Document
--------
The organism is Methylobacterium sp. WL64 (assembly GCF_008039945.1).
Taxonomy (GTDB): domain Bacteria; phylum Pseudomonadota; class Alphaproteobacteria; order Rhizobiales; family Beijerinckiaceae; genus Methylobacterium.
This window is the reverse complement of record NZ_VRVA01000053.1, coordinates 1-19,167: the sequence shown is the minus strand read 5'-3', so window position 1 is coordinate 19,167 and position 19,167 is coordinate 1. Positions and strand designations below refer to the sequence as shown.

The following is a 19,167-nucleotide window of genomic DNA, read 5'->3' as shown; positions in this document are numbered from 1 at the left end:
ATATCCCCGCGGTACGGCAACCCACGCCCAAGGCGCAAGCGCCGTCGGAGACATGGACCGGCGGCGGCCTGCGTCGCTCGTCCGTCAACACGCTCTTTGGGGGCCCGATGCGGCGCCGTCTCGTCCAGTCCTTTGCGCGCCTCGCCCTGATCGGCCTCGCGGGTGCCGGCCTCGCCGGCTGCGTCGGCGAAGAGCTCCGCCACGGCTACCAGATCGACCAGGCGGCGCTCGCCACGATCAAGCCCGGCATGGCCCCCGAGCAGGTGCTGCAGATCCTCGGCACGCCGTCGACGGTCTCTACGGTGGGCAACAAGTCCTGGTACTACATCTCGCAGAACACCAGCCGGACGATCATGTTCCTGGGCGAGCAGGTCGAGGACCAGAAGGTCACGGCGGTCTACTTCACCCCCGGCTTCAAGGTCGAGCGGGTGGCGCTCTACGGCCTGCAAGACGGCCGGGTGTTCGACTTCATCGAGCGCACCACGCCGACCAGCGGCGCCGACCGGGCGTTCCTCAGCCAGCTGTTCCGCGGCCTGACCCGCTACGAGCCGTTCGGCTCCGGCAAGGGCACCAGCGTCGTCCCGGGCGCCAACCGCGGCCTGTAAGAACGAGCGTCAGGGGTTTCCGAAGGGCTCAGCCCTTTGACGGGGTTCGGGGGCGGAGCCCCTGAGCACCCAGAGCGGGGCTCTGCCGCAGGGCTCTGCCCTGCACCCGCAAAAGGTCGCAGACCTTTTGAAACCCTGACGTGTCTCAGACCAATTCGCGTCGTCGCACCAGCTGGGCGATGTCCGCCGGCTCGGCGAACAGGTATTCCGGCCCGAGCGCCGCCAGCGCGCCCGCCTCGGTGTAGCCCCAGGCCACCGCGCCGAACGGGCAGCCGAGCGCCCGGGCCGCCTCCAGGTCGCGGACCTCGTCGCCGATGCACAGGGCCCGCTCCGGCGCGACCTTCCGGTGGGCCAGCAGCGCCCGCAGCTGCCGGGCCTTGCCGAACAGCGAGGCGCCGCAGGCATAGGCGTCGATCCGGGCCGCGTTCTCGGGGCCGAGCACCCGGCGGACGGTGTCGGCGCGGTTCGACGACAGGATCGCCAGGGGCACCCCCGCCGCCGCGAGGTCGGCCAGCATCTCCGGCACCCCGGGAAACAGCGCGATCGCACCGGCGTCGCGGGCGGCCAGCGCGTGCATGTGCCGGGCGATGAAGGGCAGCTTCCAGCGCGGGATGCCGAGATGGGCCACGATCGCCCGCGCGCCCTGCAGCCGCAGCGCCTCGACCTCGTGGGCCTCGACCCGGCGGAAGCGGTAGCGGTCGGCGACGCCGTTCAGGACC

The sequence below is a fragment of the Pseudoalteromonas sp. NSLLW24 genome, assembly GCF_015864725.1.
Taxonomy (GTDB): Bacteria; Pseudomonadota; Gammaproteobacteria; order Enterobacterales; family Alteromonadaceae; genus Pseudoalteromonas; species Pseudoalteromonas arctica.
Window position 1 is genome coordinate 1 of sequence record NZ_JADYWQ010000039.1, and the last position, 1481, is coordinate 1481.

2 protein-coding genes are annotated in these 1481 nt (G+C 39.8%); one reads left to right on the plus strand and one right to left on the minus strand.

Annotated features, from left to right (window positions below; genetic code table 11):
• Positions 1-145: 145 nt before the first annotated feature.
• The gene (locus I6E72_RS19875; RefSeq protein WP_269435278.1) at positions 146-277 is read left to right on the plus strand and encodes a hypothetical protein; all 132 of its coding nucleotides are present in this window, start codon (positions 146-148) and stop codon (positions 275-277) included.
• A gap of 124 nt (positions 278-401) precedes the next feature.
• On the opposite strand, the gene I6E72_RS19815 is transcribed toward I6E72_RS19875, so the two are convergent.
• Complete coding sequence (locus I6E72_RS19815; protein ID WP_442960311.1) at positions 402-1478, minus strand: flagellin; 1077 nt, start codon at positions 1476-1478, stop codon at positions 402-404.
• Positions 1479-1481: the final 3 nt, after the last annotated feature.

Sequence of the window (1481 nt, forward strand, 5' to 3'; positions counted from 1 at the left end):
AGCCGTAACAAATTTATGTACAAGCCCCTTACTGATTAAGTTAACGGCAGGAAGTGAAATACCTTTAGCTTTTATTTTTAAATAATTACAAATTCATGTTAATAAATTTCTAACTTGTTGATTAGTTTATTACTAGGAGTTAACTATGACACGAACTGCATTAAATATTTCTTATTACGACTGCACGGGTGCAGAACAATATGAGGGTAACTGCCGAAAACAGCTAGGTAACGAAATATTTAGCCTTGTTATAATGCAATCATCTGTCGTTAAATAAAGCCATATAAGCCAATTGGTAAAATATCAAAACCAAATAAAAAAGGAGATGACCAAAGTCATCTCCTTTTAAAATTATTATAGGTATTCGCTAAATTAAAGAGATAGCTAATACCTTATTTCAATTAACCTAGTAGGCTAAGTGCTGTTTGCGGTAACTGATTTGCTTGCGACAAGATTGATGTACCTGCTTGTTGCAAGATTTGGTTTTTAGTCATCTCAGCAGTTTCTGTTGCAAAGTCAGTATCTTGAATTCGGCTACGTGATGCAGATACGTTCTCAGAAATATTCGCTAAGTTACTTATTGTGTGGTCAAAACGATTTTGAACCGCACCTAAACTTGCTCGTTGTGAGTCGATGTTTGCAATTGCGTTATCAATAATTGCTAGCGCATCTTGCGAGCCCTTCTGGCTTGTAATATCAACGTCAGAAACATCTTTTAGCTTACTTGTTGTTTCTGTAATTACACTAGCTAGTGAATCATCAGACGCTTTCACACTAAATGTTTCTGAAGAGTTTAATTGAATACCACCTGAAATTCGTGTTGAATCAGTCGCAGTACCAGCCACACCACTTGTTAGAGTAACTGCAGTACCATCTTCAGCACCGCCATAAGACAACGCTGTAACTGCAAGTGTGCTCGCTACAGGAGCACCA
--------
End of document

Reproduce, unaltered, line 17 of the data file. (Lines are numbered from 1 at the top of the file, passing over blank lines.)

Sequence of the window (1481 nt, forward strand, 5' to 3'; positions counted from 1 at the left end):